Figure 3 (A) Chromatogram of the ethanolic jabuticaba skin extract, with the peaks identified and the corresponding phenolic compounds: 1 - gallic acid (time = 6.541); 2 - catechin (time = 10.419); 3 - epicatechin gallate (time = 12.154); 4 - epicatechin (time = 13.750); 5 - siringic acid (time = 15.034); 6 - o-cumaric acid (time = 16.048); 7 - p-cumaric acid (time = 19.889); 8 - ferulic acid (time = 22.609). (B) Chromatogram of the anthocyanins in the ethanolic jabuticaba skin extract, with the peaks identified: 1 - delphinidin chloride (time = 17.345); 2 - cyanidin chloride (time = 21.318).  

Figure 4 (A) Chromatogram of the methanolic jabuticaba skin extract, with the peaks identified and the corresponding phenolic compounds: 1 - gallic acid (time = 6.541); 2 - catechin (time = 10.419); 3 - epicatechin gallate (time = 12.154); 4 - epicatechin (time = 13.750); 5 - siringic acid (time = 15.034); 6 - p-cumaric acid (time = 19.889); 7 - ferulic acid (time = 22.609). (B) Chromatogram of the anthocyanins in the methanolic jabuticaba skin extract, with the peaks identified: 1 - cyanidin chloride (time = 21.318); 2 - malvidin chloride (time = 24.344).  

In order of the yields in total phenolic compounds, the highest was the ethanolic extract ( Figure 3 ; Table 1 ), followed by the methanolic extract ( Figure 4 ; Table 1 ), the aqueous extract ( Figure 2 ; Table 1 ) and finally the acetone extract ( Figure 1 ; Table 1 ). It can be seen that each extract had a different phenolic compounds composition. For instance, malvidin chloride was not detected in the acetone, aqueous or ethanolic extracts, whereas o-cumaric acid and delphinidin chloride were not found in the methanolic extract. Ferulic acid, o-cumaric acid, cyanidin chloride and malvidin chloride were not identified in the aqueous extract; whilst o-cumaric acid, siringic acid, delphinidin chloride, malvidin chloride and epicatechin gallate were not found in the acetone extract. The compound o-cumaric acid was only found in the ethanolic extract, whereas malvidin chloride was only found in the methanolic extract.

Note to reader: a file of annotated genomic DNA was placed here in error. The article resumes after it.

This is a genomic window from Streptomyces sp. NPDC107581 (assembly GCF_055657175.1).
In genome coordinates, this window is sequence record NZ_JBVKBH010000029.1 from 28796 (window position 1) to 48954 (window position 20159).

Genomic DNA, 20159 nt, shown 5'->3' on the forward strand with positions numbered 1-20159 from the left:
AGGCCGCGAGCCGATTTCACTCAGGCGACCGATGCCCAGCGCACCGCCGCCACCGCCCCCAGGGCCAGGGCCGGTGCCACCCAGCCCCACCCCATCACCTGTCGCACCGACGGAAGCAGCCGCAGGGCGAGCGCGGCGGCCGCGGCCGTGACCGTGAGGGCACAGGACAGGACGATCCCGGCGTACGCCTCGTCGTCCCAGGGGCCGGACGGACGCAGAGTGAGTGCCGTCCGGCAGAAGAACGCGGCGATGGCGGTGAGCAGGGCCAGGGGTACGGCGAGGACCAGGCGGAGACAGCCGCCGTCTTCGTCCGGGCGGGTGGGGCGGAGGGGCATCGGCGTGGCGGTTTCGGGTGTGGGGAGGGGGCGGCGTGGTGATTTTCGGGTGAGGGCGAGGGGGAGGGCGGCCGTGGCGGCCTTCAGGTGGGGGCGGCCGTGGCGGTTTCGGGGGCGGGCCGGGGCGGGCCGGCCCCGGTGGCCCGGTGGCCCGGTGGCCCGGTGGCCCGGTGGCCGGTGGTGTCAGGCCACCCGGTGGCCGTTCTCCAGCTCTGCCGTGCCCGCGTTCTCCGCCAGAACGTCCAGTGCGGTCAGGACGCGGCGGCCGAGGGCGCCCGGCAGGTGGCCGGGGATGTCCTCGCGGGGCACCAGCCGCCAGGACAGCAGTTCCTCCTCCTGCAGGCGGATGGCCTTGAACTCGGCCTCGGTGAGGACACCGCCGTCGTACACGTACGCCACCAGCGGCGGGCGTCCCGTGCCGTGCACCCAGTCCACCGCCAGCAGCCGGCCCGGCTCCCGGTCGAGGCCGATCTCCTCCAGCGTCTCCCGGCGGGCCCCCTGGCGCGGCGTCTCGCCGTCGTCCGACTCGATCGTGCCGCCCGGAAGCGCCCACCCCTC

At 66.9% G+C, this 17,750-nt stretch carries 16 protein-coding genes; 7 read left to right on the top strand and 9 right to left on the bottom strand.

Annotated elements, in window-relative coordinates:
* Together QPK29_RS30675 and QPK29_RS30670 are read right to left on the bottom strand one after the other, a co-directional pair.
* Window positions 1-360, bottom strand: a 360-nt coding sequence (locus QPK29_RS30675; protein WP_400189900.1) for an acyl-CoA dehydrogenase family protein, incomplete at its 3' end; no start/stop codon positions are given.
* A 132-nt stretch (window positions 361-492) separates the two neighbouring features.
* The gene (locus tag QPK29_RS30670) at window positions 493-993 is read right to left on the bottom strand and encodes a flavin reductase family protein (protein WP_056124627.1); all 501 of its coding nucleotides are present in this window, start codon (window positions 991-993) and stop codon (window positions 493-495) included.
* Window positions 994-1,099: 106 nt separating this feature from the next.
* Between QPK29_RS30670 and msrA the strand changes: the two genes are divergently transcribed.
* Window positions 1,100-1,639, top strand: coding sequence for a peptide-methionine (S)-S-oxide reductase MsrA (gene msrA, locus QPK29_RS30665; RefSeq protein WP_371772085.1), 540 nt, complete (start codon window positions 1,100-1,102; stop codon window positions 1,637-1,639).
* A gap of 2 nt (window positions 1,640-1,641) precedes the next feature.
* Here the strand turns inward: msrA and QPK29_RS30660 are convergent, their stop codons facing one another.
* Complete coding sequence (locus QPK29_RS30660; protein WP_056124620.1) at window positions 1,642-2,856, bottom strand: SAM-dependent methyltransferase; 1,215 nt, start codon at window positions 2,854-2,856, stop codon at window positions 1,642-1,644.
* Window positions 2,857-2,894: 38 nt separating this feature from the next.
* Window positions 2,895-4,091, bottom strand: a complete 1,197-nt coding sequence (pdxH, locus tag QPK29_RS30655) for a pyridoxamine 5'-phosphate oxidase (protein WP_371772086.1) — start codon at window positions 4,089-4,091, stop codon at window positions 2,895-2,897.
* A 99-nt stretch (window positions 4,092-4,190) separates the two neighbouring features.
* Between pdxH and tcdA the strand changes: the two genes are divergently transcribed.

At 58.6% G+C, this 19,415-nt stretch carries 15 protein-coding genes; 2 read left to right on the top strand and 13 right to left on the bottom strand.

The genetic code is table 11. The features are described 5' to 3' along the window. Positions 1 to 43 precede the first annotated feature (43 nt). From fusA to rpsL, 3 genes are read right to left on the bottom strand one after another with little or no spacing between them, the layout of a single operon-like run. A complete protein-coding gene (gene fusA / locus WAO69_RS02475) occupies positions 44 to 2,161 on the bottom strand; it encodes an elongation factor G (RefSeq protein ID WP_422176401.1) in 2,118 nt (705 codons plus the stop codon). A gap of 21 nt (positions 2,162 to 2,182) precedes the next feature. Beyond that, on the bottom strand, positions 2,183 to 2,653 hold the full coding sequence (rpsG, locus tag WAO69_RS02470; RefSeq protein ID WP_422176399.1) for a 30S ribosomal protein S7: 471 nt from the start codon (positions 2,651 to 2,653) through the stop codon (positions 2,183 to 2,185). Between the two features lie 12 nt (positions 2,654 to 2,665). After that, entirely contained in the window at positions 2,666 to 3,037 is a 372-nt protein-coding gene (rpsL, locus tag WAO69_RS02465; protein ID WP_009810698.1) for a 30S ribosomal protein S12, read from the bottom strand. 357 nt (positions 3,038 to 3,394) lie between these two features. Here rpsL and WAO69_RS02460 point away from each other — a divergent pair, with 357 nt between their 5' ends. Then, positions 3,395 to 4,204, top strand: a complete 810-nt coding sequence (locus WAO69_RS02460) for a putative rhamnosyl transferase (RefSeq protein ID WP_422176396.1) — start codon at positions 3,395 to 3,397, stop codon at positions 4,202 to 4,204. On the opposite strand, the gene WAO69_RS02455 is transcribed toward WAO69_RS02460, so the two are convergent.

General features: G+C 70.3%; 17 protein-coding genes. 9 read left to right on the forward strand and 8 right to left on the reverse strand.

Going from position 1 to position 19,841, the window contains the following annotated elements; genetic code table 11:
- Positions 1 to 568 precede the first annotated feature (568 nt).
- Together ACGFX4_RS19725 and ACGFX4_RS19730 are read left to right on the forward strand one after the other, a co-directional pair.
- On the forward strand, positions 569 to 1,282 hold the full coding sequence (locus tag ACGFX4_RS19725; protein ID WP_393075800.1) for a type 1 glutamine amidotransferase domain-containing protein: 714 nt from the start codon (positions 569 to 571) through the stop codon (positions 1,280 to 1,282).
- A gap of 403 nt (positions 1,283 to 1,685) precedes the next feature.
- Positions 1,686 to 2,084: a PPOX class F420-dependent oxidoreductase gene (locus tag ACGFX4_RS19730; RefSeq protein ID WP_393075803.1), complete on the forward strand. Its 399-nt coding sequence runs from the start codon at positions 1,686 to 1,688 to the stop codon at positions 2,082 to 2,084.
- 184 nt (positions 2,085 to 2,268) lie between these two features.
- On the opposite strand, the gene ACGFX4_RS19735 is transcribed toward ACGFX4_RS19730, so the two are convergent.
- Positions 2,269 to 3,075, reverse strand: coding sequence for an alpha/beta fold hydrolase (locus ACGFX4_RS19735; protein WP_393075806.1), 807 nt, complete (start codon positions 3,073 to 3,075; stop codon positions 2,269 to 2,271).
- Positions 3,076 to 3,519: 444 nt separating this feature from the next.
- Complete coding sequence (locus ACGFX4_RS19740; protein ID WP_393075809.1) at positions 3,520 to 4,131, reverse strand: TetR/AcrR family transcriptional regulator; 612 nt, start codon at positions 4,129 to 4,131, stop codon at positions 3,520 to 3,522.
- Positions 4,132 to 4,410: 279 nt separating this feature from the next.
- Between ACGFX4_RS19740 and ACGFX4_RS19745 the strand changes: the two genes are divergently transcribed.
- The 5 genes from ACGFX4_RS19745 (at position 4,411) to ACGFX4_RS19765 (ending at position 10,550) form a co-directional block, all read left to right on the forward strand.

The differences between the phenolic compounds contents observed in each of the extracts are related to many factors. For example, the most prominent factor, the polarity of the solvent, as well as the temperature and time of extraction, are all critical points in the extraction of phenolic compounds. Other factors, such as agitation, also play a role in the extraction yield. It is important to mention that there are a great number of phenolic compounds, with different levels of complexity, all susceptible to the extraction conditions, and therefore their presence in the final extract is bound to the extraction methodology adopted ( YILMAZ; TOLEDO, 2006 ; ROCKENBACH et al., 2008 ).

There are plenty of studies trying to find a single extraction method capable of obtaining a better yield of phenolic compounds, but it is no easy task. There is a disparity of results obtained when using different solvents at different concentrations, which can be observed in the next few lines. Deng et al. (2014) observed that the extractions made with 70% acetone and with 70% methanol yielded more phenolic compounds from blueberry than 95% ethanol. Tomsone et al. (2012) when extracting the phenolic compounds present in horseradish (Armoracia rusticana ), verified that 95% ethanol showed a higher yield than 100% acetone, whilst Zhao and Hall III (2008) obtained better results using ethanol to extract the phenolic compounds from raisins than when using acetone and Rusak et al. (2008) obtained a higher phenolic compound content from green tea when using an aqueous extraction.